Hybrid rockets have been around for many decades. Some quite large development programs have come and gone in efforts to overcome practical problems associated with what should ideally be a simple, inexpensive, safe, and controllable rocket motor. More recent work has produced variations that have the promise to overcome many of the historical problems.
A rocket motor is a device that encloses a high-energy exothermic chemical reaction in a chamber with an exit orifice. The hot expanding gas (‘efflux’) exiting the orifice (‘nozzle’) provides thrust and thereby momentum to the vehicle containing the rocket. In order to maintain a steady thrust the chemical reaction has to be energetic enough to maintain a high pressure inside the combustion chamber (‘chamber pressure’) while there is a continuous pressure-loss from the nozzle. The energies required to perform this feat are enormous. This is why many early tests of various rocket types result in spectacular explosions and even proven types will occasionally experience a malfunction that results in events that can be devastating.
In theory, rocket motors are the simplest of devices as they have no requirement to convert heat into mechanical motion, as in the case of a piston or turbine engine. What could be simpler than burning some stuff in a tube and letting the gas out? In practice, the devil is in the detail and the end result is that rocket motors are very complex, difficult to understand, and hard to predict. What starts out as a simple idea ends up as a very complex engineering challenge.
The performance of a rocket motor is measured by a term known as Specific Impulse (Isp). This describes the thrust produced for the weight of propellants consumed and is measured in seconds. When rocket motor performance is discussed, the Specific Impulse is the term most used and it provides a ready means of comparison of rocket motor performance.
In order to understand the Hybrid, it is necessary to understand rockets in general. There are four main types of rocket motors; each one is now briefly described to establish a basic understanding.
Bi-Propellant Liquid-Fueled Rocket Engines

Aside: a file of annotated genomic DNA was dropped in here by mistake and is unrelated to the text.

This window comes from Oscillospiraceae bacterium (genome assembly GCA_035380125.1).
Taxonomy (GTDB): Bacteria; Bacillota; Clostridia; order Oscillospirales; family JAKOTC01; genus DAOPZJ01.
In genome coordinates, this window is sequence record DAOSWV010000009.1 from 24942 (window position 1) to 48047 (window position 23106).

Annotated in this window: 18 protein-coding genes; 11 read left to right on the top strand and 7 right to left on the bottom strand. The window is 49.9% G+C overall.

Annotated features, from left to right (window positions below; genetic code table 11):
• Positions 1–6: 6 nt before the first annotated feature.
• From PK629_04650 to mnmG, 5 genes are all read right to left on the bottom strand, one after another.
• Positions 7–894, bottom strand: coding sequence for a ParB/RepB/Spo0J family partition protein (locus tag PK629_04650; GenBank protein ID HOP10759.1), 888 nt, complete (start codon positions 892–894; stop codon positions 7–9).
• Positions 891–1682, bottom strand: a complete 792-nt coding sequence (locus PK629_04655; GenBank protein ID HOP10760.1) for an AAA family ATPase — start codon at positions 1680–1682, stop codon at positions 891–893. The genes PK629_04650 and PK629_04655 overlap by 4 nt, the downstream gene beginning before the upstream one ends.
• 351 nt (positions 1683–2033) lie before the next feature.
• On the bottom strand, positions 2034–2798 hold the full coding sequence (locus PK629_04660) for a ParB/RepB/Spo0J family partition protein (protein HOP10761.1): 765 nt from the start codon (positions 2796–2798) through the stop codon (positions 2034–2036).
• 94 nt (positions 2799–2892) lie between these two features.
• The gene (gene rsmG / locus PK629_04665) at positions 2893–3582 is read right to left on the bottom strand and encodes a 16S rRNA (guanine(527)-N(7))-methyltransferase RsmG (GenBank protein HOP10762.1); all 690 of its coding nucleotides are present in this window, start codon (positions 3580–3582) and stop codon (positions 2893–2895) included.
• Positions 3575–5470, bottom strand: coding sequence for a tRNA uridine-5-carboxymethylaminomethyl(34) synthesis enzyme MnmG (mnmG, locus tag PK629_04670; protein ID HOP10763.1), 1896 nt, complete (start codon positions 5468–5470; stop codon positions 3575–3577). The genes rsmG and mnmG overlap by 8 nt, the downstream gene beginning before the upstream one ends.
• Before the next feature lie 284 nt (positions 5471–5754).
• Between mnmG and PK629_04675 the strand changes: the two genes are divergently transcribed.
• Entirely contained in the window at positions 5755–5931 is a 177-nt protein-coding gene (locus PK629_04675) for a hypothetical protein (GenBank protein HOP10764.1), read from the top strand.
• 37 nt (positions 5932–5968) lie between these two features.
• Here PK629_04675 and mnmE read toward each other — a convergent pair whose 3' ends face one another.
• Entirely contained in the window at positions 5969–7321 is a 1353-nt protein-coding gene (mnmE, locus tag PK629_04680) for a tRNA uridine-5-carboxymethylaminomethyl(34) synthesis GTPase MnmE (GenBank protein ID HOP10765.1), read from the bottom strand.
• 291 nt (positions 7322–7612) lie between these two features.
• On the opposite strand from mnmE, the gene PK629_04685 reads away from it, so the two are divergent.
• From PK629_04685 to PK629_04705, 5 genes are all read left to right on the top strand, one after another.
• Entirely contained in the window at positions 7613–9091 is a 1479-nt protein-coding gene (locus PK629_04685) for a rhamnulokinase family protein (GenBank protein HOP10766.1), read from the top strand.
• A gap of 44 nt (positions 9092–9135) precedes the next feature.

These are the most complex and highest performance of all rocket motors. Well known examples are the German V2 rocket, Saturn V that was used in the Apollo Program, and the Space Shuttle main engines. Two liquid components are pumped or pressure-fed into a combustion chamber and ignited. While oxygen is the only element that can properly be involved in combustion there are other elements (such as Fluorine) that will support exothermic reactions of sufficient vigour to be of use in rocket motors. However, the vast majority of these engines use liquid oxygen or some other oxygen-rich compound to burn hydrogen or some other hydro-carbon fuel. The chemical possibilities are almost endless and there is an extensive history of research and experimentation to find the ideal fuel combination. The best written history of all of this work is Ignition! an informal history of liquid rocket propellants by John D Clark This book should be required reading for all those embarking on rocket motor design as it recounts all of the things have gone badly in the past, thus allowing the reader to avoid previous errors.
Bipropellant liquid engines are the Formula One engines in the field of rocketry, with the highest performance and the greatest complexity. The combustion components are carried as liquids to reduce volume. The most common oxidizer used is liquid oxygen which has to be kept very cold (‘cryogenic’) and has to be pumped or pressure-fed into the combustion chamber. Liquid oxygen is highly reactive and will burn almost any metal and just about everything else, so its handling requires great care and expertise. Its use tends to be reserved for very big powerful rockets and is rarely found in the amateur rocket world.
Fuels range from kerosene to liquid hydrogen. The Space Shuttle employed liquid hydrogen for its excellent power-to-mass ratio and fierce combustion characteristics, but most modern liquid-fueled rockets don’t use liquid hydrogen because of the difficulties of storing and cooling it.
These engines, (for some reason the rocket community refers to bi-propellant rockets as ‘engines’ while other types are generally referred to as ‘motors’), are extremely energetic, run at very high chamber-pressures and temperatures, and require very complex cooling, pumping, and storage technologies. They are very expensive and take a lot of time to prepare for launch.
Mono-propellant Rocket Motors
While monopropellant motors are commonly used in satellites for positioning thrusters, they are rarely used for launch propulsion nowadays. These motors have had quite a successful history. A monopropellant is a compound that, when catalyzed, breaks down and recombines into new compounds and releases energy as this process occurs. Hydrogen Peroxide and Nitrous Oxide are among a variety of compounds that can be used in this way. The compound is fed into a reaction chamber across a catalyst (often heated) and the resulting reaction produces hot gases that provide thrust.